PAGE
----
By Coach Chris
Keeping up your fitness during the first few years of fatherhood can feel like treading water in a storm. Every time you feel like you finally have your head above water, another big gust of wind comes along and sprays you in the face. Another rogue wave hits you, and you find yourself gasping for breath. It seems like the harder you kick, the more fierce the storm grows. It feels like maybe it’d just be easier to give up and it yourself sink.
Don’t get me wrong — fatherhood has been a life-changing, amazing experience that I wouldn’t trade for anything. Watching my son grow and change and develop a personality is a gift that I cherish more than I could have imagined. However, that doesn’t mean its without complications or compromises in other areas of my life. It’s really hard!
Before we picked up our son Jaxson for the first time (he was a 6 month old, our first foster care placement — now officially adopted), “Athlete” was an identity that had a prominent place in my life. I was a gym owner and CrossFit coach, and I usually spent 90 minutes or more training in the gym each day. I was driven to become a better athlete, do better in competitions, and see how far I could take my fitness. When our foster care license was approved and we knew we’d get a kid somewhat soon, I figured I’d basically be able to keep training the way I had been and it would be fine. Looking back, that idea was laughable.
Jaxson suffered from serious sleep disruption issues, and would wake up for hours at a time, several times a night, every night. I went from sleeping 9 hours every night, to 3 or 4 non-consecutive hours per night. I went from a solid, healthy clean diet to eating whatever was around, and resorting to “comfort foods” every night. Survival mode became our default mode.
Stupidly, I tried to keep up my old training plan. Over and over again it left me frustrated, exhausted, injured, and discouraged. I was trying to live like an athlete, while having none of the necessary recovery pieces available to me. I refused to change my habits to fit in with my new lifestyle. I was clinging to my old “Athlete” identity.
Eventually, after my frustration reached a boiling point, and I had succumbed to yet another minor injury from intense training under heavy fatigue — I realized things had to change. Six months in, I’d lost almost 20lbs of muscle since Jaxson came home with us, and certainly softened up around the middle. Obviously, what I was doing was not working. I didn’t like how I looked, how I felt, or how I was treating my family.
I adopted a new mantra to help me appreciate my time working out, without worrying about the outcome. “Something is better than nothing.”
To me that meant, “Hey dummy, stop being so stubborn. This is a new phase of life. It’s going to require different behaviors, habits, mindsets, and activities, if you want to be successful. Just because you’re not doing what you used to do, or your exact favorite way to do something, doesn’t mean it’s not worth it.”
I simplified my workouts. I cut my workout times down from 90+ minutes and 3-4 pieces per day, down to one piece. One lift, or one conditioning piece per day, plus some mobility or accessory work for fun if there was time and energy that day. I focused heavily on simple bodyweight movements, and workouts I could do at home. Instead of focusing on the outcome (I need to back squat this much weight!!!) I focused on the process. Did I work out today? Then I accomplished my goal.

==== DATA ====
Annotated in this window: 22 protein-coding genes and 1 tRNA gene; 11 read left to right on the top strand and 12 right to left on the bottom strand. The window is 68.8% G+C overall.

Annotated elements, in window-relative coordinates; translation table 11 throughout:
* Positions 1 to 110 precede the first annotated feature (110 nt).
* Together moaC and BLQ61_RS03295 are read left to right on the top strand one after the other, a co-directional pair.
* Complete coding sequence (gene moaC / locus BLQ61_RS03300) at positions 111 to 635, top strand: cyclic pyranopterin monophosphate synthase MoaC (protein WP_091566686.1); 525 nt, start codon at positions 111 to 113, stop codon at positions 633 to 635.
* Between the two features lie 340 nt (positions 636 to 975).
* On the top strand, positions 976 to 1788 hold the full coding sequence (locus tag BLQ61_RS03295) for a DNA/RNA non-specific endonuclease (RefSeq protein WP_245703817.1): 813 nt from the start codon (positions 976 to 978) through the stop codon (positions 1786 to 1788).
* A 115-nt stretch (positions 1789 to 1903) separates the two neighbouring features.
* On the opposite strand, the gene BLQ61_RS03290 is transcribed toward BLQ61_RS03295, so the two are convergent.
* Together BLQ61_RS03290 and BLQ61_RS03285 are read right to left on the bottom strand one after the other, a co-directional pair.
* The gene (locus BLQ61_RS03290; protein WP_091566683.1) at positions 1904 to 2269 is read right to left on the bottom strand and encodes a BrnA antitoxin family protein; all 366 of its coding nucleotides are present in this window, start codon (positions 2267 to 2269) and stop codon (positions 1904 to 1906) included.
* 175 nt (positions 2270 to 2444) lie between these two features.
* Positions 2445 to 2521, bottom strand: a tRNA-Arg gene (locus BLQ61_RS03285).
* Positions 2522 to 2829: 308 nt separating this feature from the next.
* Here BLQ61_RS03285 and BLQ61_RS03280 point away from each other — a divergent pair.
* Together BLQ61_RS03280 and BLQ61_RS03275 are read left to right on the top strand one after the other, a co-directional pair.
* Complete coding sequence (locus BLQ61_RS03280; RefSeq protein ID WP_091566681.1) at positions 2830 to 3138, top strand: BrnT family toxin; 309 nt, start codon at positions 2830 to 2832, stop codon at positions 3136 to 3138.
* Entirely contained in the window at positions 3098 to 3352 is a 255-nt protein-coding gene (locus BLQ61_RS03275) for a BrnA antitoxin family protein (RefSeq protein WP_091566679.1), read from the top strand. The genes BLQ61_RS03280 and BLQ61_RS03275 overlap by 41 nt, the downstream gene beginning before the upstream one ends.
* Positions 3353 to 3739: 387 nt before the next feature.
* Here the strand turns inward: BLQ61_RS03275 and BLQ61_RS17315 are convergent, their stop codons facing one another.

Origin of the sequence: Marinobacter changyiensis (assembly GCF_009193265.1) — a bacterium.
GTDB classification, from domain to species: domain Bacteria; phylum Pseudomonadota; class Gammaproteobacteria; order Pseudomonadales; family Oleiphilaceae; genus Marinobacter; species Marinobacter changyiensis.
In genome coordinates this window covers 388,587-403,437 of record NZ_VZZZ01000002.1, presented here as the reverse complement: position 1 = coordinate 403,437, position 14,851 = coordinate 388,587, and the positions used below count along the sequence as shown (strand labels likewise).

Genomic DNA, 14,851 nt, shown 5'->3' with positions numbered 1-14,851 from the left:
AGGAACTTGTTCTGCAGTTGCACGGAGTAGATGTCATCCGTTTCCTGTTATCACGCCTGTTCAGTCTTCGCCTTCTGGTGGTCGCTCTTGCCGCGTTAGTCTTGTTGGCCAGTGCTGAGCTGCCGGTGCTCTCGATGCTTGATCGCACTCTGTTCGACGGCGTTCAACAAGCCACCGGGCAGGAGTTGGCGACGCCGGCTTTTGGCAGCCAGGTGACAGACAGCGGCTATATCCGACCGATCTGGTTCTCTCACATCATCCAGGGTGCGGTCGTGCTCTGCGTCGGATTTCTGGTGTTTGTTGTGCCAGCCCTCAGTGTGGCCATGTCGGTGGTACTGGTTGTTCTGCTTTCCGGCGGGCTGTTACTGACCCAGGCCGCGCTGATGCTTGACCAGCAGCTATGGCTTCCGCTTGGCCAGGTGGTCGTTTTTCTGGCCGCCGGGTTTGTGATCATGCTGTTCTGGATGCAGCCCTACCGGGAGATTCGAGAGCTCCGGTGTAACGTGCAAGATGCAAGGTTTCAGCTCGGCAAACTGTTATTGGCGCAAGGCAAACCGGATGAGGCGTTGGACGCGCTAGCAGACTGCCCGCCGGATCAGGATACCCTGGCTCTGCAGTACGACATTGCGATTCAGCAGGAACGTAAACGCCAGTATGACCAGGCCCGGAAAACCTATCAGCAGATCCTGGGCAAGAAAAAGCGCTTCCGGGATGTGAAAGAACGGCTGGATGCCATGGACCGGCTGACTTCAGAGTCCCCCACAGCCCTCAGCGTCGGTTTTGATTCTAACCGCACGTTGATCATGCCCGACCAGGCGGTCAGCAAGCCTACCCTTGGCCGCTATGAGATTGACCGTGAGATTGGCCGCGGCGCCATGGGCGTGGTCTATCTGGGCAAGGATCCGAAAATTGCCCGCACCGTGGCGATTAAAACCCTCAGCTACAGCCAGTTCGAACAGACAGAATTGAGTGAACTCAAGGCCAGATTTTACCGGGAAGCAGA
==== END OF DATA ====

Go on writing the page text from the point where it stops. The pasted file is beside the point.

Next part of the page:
I cleaned up my eating gradually. I stopped buying the sugary foods. I started eating a lot more veggies. My wife and I started meal prepping again, bit by bit. It took time, and we didn’t try to change everything at once.
Amazing things started to happen. I stopped getting injured all the time. My body composition started to improve. I was having fun working out again. Jaxson loved watching me exercise in the living room, and started to spontaneously do burpees and squats for fun.
Do I have all of my previous strengths and skills from the Pre-Jaxson era? No. I’m a different athlete than I was before. But different, doesn’t have to mean worse. Different is just different. The numbers — my lift maxes, workout times, etc. — are less important to me now. My focus is on feeling good, having energy for my family, confidence in how I look, and setting a good example for Jaxson.
It all started with a mindset change: What worked before, won’t work now. And that’s OK. I had to let go of the past and embrace the NOW.
To all the dads out there with young kids, who find themselves frustrated; who struggle with finding the time and energy to work out; who struggle with healthy eating; who feel like everyone else seems to have it together; who feel sapped of energy.
You’re not alone. You can do this. You can be an amazing dad, spend quality time with your family, have energy to spare, AND be in great shape. But it will likely require some new habits, thoughts, and skills. It won’t be easy, but together we can make it happen. You have to be open to change. It all starts in your head. You have to decide to take action, even if it’s imperfect action.
Guys…I’m here to help. I’m dedicating my Instagram account to helping dads everywhere find their fitness, eat better, have more energy, and be the awesome father and spouse that their family deserves.
I can’t pretend I have everything perfectly figured out, but who can? I’ll share what’s worked for me, and do whatever I can to help you find what works for you.
So dads: let’s hear from you. What is your biggest struggle right now? What do you need the most help with? Do you know what you SHOULD do, but can’t find the motivation or time to do it? Do you have no idea where to start? Let me know how I can help you!
Email me: [email protected]
Follow or message me on Instagram: @strongdad_in_training